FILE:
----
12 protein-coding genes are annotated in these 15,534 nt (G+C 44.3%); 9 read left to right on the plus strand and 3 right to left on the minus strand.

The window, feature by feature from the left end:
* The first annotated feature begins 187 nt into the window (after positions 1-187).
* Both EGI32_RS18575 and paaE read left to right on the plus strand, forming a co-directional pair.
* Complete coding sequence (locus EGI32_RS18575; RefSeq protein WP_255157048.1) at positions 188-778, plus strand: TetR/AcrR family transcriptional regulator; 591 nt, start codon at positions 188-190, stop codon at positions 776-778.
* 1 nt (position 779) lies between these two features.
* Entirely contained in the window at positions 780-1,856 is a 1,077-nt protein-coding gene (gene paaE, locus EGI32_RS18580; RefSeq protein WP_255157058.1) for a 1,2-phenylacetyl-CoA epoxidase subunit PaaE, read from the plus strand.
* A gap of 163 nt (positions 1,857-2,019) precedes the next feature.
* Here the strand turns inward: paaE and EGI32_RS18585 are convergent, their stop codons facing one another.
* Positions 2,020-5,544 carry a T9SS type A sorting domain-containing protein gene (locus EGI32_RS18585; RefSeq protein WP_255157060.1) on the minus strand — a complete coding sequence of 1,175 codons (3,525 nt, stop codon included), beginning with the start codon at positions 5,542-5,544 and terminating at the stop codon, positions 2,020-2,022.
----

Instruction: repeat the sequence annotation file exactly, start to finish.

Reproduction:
12 protein-coding genes are annotated in these 15,534 nt (G+C 44.3%); 9 read left to right on the plus strand and 3 right to left on the minus strand.

The window, feature by feature from the left end:
* The first annotated feature begins 187 nt into the window (after positions 1-187).
* Both EGI32_RS18575 and paaE read left to right on the plus strand, forming a co-directional pair.
* Complete coding sequence (locus EGI32_RS18575; RefSeq protein WP_255157048.1) at positions 188-778, plus strand: TetR/AcrR family transcriptional regulator; 591 nt, start codon at positions 188-190, stop codon at positions 776-778.
* 1 nt (position 779) lies between these two features.
* Entirely contained in the window at positions 780-1,856 is a 1,077-nt protein-coding gene (gene paaE, locus EGI32_RS18580; RefSeq protein WP_255157058.1) for a 1,2-phenylacetyl-CoA epoxidase subunit PaaE, read from the plus strand.
* A gap of 163 nt (positions 1,857-2,019) precedes the next feature.
* Here the strand turns inward: paaE and EGI32_RS18585 are convergent, their stop codons facing one another.
* Positions 2,020-5,544 carry a T9SS type A sorting domain-containing protein gene (locus EGI32_RS18585; RefSeq protein WP_255157060.1) on the minus strand — a complete coding sequence of 1,175 codons (3,525 nt, stop codon included), beginning with the start codon at positions 5,542-5,544 and terminating at the stop codon, positions 2,020-2,022.